Diaphragm function in animal models of chronic obstructive pulmonary disease.
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RU Radboud Universiteit Nijmegen, 28 maart 2008
Promotor : Dekhuijzen, P.N.R. Co-promotor : Heunks, L.M.A.
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SubjectUMCN 4.1: Microbial pathogenesis and host defense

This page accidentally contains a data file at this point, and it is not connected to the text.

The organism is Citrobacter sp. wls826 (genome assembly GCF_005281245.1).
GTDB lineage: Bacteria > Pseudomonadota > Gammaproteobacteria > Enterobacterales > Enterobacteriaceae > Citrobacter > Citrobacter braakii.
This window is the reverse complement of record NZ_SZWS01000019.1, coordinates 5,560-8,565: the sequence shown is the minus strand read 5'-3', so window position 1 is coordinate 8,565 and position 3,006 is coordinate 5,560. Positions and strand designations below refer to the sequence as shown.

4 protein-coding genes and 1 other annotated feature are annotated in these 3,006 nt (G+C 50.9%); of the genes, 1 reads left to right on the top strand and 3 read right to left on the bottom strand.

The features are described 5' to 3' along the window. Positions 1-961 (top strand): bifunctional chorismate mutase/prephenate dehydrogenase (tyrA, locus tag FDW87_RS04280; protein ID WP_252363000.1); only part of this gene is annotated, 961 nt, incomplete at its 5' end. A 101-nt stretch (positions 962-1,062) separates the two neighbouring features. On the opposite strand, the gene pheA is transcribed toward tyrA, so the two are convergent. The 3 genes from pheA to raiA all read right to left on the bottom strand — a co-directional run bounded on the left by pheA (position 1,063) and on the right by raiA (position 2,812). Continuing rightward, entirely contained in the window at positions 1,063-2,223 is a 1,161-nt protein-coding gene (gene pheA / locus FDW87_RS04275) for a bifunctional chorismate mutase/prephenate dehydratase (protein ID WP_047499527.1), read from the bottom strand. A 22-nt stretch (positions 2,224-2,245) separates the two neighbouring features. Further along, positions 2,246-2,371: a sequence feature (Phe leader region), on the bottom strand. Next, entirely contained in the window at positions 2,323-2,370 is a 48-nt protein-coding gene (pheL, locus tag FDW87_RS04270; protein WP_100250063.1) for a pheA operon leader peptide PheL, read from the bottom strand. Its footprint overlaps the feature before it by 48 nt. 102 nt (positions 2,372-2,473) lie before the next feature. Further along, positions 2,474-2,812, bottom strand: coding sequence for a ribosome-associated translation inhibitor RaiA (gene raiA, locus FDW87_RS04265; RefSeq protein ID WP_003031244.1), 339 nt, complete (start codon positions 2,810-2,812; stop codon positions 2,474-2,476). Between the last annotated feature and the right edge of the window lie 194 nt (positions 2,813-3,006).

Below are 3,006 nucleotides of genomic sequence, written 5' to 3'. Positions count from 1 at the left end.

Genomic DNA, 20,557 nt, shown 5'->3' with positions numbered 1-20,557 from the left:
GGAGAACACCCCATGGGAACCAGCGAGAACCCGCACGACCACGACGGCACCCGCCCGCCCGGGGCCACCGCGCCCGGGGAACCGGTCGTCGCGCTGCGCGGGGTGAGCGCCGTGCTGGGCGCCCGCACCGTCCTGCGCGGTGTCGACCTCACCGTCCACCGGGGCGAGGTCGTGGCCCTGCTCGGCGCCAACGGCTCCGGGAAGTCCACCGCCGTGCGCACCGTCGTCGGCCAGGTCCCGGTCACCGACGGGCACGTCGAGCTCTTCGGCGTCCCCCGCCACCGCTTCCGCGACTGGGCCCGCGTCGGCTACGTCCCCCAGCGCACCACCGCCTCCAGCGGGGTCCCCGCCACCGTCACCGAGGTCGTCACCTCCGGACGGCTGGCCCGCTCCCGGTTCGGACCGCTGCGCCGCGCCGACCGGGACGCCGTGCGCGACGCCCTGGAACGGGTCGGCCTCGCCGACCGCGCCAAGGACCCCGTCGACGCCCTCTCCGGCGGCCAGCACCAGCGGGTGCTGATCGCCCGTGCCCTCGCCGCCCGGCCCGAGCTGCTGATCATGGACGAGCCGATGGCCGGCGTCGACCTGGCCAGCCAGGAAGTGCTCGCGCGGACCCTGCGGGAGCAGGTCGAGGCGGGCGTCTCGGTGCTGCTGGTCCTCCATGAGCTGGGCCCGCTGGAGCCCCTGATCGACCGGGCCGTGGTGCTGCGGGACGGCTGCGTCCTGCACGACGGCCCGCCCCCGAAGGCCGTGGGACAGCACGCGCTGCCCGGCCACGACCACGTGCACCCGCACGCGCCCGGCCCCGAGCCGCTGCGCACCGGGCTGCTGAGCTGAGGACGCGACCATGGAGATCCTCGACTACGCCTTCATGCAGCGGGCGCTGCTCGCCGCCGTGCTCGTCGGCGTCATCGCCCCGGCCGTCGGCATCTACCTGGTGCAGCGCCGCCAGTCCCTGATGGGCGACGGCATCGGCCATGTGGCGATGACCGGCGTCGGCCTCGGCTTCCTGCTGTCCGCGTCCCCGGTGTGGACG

COPD is characterized by progressive and irreversible airway obstruction. The diaphragm is the main inspiratory muscle. In patients with COPD, structural and functional alterations are present in this skeletal muscle. Dysfunction of respiratory muscles limits the exercise capacity and activities of daily living in these patients and it increases the need for- and cost of medical care. In this thesis we investigated some mechanisms in skeletal dysfunction in COPD. The underlying mechanisms limiting diaphragm function in COPD are divers. Hypoxemia is a common feature in severe COPD. Skeletal muscle performance, measured by force generation and resistance to fatigue, are negatively influenced by hypoxia. Although mechanisms of impaired muscle contractility during hypoxia are incompletely understood, free radicals appear to play an important role. Specific intracellular targets for free radicals are located on the RyR Ca2+ release channel and on the contractile apparatus. Modulation of redox balance of reactive thiols located on the RyR-channels by NO reduces Ca2+-release from the sarcoplasmic reticulum. Free radicals generated by xanthine oxidase do not affect rat diaphragm contractility under either hypoxic or hyperoxic conditions. In light microscopy and on the ultrastructural level we showed morphological changes in the emphysematous diaphragm as a sign of increased resistive load. Besides, functional adaptations occur in the emphysematous diaphragm. Diaphragm fatigue may be the result of a failure of the muscle itself to generate force or a failure in neuromuscular transmission. The contribution of neuromuscular transmission failure to total diaphragm fatigue decreases during repeated isometric and isotonic contractions compared to control.
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